The World That Never Was

The World That Never Was

A True Story of Dreamers, Schemers, Anarchists and Secret Agents

Book - 2010
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"The World That Never Was" is a thrilling history of the rise of anarchism, told through the stories of several violent revolutionaries and the secret police who pursued them.
Publisher: New York : Pantheon Books, c2010
Edition: 1st U.S. ed
ISBN: 9780375425110
037542511X
Call Number: 335.83 B9825w
Characteristics: xxxiii, 482 p., [8] p. of plates : ill. ; 25 cm

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SCL_Justin Aug 05, 2017

Alex Butterworth’s The World That Never Was is not as phantasmagorical as its title might imply, but if you add in the subtitle – A True Story of Dreamers, Schemers, Anarchists, and Secret Agents – you get a bit closer to the matter. It’s a history of anarchists and revolutionists in 19th century Russia and France primarily. I don’t read a lot of history so I don’t know if it was tremendously accurate. It gave me a bit better an idea of some of the political challenges going on at the time and how the secret police used agents provocateur to try and manoeuvre naive folks to serve other political ends. I liked it because it was about the people who were leftist but not Marxist, which is something I am very capable of forgetting (especially historically).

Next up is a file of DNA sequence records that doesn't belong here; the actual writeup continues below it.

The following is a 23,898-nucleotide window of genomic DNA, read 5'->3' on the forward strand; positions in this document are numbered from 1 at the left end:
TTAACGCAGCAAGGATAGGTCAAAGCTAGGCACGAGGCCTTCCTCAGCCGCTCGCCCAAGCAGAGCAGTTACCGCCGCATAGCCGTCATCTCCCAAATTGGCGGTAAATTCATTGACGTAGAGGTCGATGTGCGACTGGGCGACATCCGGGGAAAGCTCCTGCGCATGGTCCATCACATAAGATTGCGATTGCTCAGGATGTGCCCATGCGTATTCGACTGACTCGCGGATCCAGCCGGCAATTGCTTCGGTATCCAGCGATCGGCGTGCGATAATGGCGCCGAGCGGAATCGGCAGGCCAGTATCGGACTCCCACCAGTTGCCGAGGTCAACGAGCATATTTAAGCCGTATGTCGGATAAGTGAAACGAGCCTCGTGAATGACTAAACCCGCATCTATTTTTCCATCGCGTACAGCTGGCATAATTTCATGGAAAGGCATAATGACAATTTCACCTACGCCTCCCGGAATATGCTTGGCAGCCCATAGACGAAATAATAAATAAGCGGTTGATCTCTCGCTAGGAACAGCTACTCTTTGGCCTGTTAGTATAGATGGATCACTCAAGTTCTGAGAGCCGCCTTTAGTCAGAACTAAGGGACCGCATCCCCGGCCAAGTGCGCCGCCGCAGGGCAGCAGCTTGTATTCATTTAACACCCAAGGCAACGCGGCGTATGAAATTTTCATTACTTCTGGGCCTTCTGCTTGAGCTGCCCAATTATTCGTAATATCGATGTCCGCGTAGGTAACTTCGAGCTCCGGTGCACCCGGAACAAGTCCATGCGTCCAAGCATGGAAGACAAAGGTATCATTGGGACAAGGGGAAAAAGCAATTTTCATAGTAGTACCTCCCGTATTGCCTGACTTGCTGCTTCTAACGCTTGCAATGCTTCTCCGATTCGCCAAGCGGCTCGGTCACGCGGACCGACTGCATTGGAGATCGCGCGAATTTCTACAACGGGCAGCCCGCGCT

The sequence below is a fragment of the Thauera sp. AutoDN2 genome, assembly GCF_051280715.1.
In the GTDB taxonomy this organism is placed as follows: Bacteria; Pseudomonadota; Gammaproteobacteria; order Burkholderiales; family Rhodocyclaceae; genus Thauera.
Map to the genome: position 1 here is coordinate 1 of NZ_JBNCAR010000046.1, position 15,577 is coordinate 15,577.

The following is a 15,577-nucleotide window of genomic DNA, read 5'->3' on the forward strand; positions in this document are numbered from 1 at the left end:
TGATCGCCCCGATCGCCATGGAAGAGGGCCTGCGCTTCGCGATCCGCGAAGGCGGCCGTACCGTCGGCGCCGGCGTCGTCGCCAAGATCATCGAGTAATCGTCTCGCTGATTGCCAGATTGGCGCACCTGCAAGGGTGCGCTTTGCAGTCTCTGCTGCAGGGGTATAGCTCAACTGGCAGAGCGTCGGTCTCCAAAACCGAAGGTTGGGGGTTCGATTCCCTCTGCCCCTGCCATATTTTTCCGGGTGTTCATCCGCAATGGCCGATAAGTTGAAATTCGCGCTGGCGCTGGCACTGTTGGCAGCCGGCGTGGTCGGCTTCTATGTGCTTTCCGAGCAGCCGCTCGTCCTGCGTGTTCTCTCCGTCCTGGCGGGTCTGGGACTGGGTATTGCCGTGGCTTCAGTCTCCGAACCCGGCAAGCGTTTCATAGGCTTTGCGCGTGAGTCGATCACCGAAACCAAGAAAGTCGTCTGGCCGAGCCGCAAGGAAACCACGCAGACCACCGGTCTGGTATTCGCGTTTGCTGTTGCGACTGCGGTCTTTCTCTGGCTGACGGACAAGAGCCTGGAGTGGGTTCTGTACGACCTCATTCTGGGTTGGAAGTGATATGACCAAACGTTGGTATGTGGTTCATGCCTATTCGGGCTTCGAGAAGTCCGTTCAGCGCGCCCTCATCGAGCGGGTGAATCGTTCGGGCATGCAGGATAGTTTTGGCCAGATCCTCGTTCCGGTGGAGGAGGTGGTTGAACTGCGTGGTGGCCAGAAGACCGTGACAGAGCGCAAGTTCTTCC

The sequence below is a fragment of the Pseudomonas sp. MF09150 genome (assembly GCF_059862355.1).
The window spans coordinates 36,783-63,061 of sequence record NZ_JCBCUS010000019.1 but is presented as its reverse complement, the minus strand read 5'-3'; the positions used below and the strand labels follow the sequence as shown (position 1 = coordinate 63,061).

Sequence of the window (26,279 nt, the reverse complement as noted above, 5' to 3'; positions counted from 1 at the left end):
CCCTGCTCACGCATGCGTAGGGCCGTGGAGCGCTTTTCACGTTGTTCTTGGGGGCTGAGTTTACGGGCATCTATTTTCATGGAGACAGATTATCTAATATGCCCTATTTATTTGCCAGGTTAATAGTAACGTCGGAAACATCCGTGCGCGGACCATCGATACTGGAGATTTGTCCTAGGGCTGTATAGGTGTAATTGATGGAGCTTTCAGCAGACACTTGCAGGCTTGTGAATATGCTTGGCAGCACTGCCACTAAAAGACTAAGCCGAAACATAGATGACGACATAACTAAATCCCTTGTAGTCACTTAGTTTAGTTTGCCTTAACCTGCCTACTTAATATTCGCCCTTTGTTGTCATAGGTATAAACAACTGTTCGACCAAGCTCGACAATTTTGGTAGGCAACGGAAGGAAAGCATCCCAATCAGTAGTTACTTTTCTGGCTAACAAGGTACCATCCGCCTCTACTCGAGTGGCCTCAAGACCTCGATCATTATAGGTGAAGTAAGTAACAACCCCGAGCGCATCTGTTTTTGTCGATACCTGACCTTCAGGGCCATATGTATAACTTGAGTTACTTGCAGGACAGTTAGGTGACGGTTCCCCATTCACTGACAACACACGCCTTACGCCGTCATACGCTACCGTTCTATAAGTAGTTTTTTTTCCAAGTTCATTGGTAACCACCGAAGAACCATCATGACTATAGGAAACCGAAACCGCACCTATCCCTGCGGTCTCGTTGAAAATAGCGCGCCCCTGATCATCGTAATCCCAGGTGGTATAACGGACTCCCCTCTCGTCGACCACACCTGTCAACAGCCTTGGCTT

c
captqrunch
Dec 13, 2016

The narrative is over-long and hard to follow, being syntactically dense, too granular in detail, and chronologically untethered at times. The author promises the moon but delivers a moon pie: the news peg for this book is the discovery of a police dossier believed lost or destroyed a century ago, which upon its release, intriguingly, was heavily redacted. What are the British police trying to hide 100+ years after the fact? Sadly, we'll probably never know. The reader comes away with the impression that a good story was buried somewhere in the vast wealth of detail Mr Butterworth set down --- he would have benefited from a more ruthless editor than the one he apparently had.

dboy1523 Jul 30, 2011

A good review in Bookforum. A fine description of the Paris Commune. After that it seems to lose its way. More interested in the secret police than anarchists. Yet neither group gets in-depth analysis.
It did give me a better understanding of the difference between the anarchist and Marxists. And very revealing of Marx's manipulations during the early Internationals
Overall, it was a letdown

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